Yanks hope late rally is a sign of better things

Yanks hope late rally is a sign of better things

TORONTO -- The Yankees' bats seemed to be held up in customs until Brian McCann's long ninth-inning home run on Monday, a blast they hope indicates that a snooze plaguing most of their lineup is coming to an end.

McCann snapped a personal 0-for-21 skid with his two-run blast off Aaron Loup, then Mark Teixeira doubled off Drew Storen for his first extra-base hit since May 16. The hits weren't enough to avert a 4-2 loss to the Blue Jays, but the way things have been going, they'll take the rally as a sign of progress.

"We haven't been swinging the bats great," McCann said. "We have to continue to grind, continue to show up and get hot."

Six of the nine men in New York's lineup on Monday are trying to shake off cold spells, which made it a challenge to generate offense against Marco Estrada one night after they were limited to one hit by the Rays' Jake Odorizzi yet pulled out a victory at Tropicana Field.

"I think it's just one of those stretches. It happens," Teixeira said. "We faced a good pitcher yesterday and a good one again today. We'll just go out and try to score runs tomorrow."

In addition to McCann and Teixeira, Brett Gardner (2-for-29), Starlin Castro (2-for-25), Carlos Beltran (3-for-18) and Aaron Hicks (3-for-22) have been among those scuffling.

Hicks' double advances Castro

"It's difficult when you have two-thirds of your lineup not swinging the bat well," manager Joe Girardi said. "It's difficult to score runs. We've got to turn that around."

The order provided no support for Ivan Nova, who was unable to spot his sinker consistently and gave up four runs in six innings.

"You just have to go out there and try to put up zeros," Nova said. "You can't be worried about pitching and about the offense. The one thing I have to do is put zeros up there, and hopefully they'll score runs for me."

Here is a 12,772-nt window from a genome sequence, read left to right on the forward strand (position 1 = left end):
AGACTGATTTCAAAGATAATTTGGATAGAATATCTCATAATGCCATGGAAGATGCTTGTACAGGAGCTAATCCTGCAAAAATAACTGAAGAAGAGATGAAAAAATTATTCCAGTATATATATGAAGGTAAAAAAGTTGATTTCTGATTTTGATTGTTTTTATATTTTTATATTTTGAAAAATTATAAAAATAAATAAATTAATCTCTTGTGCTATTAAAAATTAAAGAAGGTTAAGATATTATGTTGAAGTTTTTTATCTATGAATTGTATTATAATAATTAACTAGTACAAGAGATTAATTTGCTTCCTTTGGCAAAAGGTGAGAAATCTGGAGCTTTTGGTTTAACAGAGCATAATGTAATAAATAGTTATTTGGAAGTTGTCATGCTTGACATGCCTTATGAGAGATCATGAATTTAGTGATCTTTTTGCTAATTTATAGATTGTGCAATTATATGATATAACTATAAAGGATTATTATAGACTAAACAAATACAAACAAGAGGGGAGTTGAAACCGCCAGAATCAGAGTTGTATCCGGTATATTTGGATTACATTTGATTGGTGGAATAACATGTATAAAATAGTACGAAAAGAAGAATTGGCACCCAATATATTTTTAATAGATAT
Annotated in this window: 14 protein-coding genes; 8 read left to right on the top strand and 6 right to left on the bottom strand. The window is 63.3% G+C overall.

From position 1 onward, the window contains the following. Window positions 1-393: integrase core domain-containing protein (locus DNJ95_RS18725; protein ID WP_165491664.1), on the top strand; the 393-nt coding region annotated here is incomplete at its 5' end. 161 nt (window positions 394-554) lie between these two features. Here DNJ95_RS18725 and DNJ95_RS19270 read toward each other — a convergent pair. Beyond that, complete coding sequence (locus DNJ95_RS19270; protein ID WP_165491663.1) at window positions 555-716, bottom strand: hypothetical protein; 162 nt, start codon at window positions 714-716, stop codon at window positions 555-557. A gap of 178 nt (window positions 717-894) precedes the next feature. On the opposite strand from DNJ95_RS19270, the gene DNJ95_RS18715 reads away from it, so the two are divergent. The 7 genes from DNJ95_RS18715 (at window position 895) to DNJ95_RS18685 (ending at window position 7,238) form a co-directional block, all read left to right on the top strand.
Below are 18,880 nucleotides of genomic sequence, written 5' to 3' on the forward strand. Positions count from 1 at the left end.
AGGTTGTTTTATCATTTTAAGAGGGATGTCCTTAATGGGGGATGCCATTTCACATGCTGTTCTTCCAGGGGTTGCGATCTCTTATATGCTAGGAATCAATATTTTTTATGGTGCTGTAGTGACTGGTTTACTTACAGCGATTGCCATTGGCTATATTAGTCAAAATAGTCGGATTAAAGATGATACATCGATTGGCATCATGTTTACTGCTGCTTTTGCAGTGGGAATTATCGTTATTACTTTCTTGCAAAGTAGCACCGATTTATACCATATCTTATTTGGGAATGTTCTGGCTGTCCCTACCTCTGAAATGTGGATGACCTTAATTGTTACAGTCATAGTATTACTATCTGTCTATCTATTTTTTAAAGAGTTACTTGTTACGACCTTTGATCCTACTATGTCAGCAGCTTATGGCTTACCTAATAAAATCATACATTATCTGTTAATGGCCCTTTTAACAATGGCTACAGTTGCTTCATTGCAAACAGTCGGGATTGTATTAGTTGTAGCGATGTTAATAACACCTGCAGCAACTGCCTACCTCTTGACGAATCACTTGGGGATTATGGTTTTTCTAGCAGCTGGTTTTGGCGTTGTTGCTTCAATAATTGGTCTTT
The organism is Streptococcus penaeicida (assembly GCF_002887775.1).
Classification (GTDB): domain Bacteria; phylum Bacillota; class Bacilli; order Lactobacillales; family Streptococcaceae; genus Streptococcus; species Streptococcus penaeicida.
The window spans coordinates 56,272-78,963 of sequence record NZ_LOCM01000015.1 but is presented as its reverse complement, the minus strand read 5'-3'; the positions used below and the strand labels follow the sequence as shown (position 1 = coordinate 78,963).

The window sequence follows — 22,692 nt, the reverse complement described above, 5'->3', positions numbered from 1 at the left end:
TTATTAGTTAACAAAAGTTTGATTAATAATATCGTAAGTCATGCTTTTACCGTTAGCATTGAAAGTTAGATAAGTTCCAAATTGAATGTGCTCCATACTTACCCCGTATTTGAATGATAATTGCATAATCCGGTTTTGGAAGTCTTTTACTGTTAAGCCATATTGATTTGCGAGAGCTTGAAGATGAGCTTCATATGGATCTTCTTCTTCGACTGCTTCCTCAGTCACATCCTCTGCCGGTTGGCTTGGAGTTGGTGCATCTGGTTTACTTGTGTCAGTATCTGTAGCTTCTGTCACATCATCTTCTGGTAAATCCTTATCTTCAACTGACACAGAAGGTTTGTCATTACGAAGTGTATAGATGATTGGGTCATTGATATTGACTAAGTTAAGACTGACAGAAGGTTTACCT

With the Yanks silenced through eight innings, Girardi pinch-hit for Gardner to open the ninth. There was no injury; Girardi believed Rob Refsnyder had a better chance of getting on base against the left-handed Loup. Refsnyder struck out.

"I don't have a problem with that," Gardner said. "I've always said, if you don't like getting pinch-hit for, play better. I haven't been swinging the bat well lately and completely understand it."

Girardi was asked if he considered using Alex Rodriguez -- in a 1-for-16 funk himself -- to pinch-hit for Chase Headley in the ninth. Girardi noted that lefties are 11-for-30 vs. Storen this season. Headley, representing the potential tying run, struck out.

"You look at the splits on Storen, you're going to put your lefties in there," Girardi said.

The recent results are reminiscent of the Yankees' April outages, which they thought had been mostly cured after rattling off 14 wins in 20 games beginning on May 4. Turns out there's still work to do.

"We haven't played our best baseball," McCann said. "We had a good two weeks, but we'll continue to come out here, continue to grind. Our best baseball is ahead of us."

Bryan Hoch has covered the Yankees for MLB.com since 2007. Follow him on Twitter @bryanhoch, on Facebook and read his MLBlog, Bombers Beat. This story was not subject to the approval of Major League Baseball or its clubs.